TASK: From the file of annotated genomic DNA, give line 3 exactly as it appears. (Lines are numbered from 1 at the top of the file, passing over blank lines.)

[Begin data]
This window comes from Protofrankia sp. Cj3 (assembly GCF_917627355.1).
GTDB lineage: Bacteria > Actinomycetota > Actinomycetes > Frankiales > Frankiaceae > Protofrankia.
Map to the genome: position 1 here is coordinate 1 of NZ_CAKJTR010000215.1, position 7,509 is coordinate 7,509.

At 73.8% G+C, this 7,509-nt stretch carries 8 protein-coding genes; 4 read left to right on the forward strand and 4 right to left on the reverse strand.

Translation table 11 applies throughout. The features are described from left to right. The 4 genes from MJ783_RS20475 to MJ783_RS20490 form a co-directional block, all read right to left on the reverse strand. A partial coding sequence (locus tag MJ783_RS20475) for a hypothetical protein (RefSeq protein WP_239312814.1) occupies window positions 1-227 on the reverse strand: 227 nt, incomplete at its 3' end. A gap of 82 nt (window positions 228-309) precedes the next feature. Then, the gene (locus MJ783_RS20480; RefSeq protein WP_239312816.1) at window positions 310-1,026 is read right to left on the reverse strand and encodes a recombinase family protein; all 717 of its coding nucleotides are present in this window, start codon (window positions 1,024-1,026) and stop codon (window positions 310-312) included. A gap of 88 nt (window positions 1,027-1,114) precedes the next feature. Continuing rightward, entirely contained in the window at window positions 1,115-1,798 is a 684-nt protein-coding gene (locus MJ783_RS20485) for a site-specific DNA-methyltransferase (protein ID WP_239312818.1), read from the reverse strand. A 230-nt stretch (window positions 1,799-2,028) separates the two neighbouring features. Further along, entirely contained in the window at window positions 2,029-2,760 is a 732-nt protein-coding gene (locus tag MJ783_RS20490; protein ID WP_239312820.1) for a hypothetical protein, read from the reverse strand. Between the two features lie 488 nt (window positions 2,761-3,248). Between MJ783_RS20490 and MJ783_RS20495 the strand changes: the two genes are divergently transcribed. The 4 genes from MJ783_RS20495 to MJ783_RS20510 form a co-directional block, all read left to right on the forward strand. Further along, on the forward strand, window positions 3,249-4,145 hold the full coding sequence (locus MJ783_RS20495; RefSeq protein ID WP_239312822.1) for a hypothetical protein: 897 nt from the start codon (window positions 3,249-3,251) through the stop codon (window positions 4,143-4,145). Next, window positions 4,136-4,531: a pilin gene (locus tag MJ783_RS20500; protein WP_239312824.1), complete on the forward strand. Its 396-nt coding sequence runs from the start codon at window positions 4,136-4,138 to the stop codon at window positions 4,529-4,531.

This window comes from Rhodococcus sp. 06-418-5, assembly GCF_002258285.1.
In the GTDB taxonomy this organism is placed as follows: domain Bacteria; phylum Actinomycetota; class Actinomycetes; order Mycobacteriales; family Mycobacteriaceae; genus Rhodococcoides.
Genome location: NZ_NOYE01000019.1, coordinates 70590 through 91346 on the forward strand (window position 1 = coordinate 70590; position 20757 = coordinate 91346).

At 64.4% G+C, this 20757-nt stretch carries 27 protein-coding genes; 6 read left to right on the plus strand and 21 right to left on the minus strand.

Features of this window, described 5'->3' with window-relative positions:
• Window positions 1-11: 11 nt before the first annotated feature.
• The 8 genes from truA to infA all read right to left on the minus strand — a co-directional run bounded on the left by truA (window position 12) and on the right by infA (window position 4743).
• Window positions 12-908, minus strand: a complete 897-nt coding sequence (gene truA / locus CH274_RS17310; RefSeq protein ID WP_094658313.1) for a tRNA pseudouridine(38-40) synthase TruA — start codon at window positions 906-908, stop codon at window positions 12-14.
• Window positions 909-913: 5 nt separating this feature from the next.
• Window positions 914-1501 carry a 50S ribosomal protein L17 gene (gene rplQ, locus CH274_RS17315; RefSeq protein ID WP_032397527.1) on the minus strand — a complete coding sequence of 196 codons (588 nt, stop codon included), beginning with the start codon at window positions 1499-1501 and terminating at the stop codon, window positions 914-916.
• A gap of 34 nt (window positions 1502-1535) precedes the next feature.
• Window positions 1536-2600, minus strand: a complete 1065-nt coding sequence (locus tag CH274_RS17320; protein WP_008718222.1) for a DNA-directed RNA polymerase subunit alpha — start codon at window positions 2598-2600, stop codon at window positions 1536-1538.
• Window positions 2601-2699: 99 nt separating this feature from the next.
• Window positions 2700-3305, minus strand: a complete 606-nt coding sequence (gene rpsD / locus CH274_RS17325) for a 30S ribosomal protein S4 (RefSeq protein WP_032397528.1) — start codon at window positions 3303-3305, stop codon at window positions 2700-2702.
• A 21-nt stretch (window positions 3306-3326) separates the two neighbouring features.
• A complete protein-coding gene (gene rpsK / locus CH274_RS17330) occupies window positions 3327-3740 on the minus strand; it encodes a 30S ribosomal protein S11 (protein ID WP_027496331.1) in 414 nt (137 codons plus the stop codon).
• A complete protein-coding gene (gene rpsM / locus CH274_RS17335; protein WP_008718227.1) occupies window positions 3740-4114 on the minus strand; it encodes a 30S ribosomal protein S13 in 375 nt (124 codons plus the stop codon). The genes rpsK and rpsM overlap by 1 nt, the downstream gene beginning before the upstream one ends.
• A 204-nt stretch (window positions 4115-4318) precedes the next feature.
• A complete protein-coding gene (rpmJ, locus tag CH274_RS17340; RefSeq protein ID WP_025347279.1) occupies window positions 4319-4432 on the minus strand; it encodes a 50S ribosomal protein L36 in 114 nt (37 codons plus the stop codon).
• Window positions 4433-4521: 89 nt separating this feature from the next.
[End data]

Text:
Map to the genome: position 1 here is coordinate 1 of NZ_CAKJTR010000215.1, position 7,509 is coordinate 7,509.